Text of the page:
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5500 Preparer's Manual for 2012 Plan Years
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Employees choosing safer 401(k) investments, Hewitt survey finds

Employees are reacting to the recent declines in the stock market by moving 401(k) plan assets into less risky investment funds, according to a recent analysis by Hewitt Associates, a global human resources consulting and outsourcing company.

Despite downturn, employees continuing to save

The Hewitt study found that, despite the recent market upheaval and poor investment returns, employees are staying the course and maintaining a long-term focus on retirement saving by continuing to invest in their 401(k) plans. However, some are reacting by moving 401(k) assets into less risky investment funds. Further, tight economic times are prompting more employees to tap into their retirement savings in the form of hardship withdrawals.

Hewitt’s analysis of 2.7 million U.S. employees reveals that the average 401(k) plan balance has dropped 14% in 2008 to $68,000, down from $79,000 in 2007. In the past two months alone, employees, on average, have lost nearly 18% of their 401(k) plan savings, and some have lost more than 30%.

However, despite the significant market declines, savings rates have dropped only marginally, from 8% in 2007 to 7.8% in 2008. Just 4% percent of employees have terminated their 401(k) plan contributions altogether.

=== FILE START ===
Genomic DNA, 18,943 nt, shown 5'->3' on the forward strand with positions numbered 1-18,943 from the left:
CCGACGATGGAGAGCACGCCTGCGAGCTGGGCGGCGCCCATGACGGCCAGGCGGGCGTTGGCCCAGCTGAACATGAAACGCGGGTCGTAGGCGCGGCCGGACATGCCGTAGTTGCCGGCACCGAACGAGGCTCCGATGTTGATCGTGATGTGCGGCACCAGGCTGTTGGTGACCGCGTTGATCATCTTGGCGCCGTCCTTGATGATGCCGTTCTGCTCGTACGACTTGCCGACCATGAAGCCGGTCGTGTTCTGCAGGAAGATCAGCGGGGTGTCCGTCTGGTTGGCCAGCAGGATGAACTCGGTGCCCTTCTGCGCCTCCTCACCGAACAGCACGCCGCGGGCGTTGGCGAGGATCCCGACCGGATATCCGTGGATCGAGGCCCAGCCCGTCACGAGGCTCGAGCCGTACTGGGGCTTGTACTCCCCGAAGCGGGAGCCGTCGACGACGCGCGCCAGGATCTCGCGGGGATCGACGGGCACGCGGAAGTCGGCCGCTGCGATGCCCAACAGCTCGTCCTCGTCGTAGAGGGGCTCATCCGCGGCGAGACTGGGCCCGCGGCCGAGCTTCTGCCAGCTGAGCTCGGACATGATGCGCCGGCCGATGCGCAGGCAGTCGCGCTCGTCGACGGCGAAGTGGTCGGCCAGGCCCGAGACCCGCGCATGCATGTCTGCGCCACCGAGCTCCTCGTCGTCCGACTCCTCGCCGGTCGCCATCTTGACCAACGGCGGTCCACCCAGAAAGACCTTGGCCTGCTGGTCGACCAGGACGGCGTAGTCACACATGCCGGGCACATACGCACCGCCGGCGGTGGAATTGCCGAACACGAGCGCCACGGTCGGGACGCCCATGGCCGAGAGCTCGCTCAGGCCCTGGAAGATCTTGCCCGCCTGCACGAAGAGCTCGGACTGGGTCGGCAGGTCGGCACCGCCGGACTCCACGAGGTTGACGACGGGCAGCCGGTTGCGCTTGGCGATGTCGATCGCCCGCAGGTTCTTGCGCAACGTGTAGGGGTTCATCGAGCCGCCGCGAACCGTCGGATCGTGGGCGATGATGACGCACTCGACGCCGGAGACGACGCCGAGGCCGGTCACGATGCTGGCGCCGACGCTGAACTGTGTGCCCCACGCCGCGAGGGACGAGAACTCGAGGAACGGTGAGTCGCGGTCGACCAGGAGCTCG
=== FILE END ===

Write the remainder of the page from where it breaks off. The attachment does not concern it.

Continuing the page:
Amount held in equities at an all-time low

Some employees are reacting to the market’s rollercoaster fluctuations by adjusting their investment mixes and moving money into less risky funds. The amount of 401(k) assets held in equities is at an all-time low. Hewitt found that only 53.8% of assets, on average, were invested in equities in 2008, compared to 68.1% a year ago and down from its high of 74.2% in 2000.

In addition, while the number of employees making trades has risen slightly—19.3% verses 18.7% in 2007—the amount of 401(k) assets being transferred has been significantly higher. To date, 5.3% of employees’ 401(k) savings has been traded, compared to 3.5% in 2007. In October 2008 alone, 1.25% of employees’ 401(k) balances were traded, almost three times the historical average.

“401(k) plan balances are taking an obvious hit in the current market environment, but it’s encouraging to see that most employees are sticking to their long-term investment strategy and not making rash decisions that ultimately could derail their retirement goals,” said Pamela Hess, director of retirement research at Hewitt Associates. “The concerning behavior we are seeing, however, is some evidence of knee-jerk investment decisions, with a significant increase in the number of investment transfers immediately after the market drop,” she added.

Hardship withdrawals show increase

Despite stable 401(k) savings rates, Hewitt’s data shows an uptick in the number of employees tapping into their 401(k) plans. More than 6% of employees withdrew money from their 401(k) plans in 2008, up from 5.4% in 2007. The increase is due to an upsurge —16% — in hardship withdrawals. Some firms in industries that have been especially hard-hit by the economy have been experiencing hardship withdrawals in excess of 10% of their population—nearly 9 times more than the average 401(k) plan. However, 401(k) loan activity has remained consistent, with 22% of employees currently having a loan outstanding.

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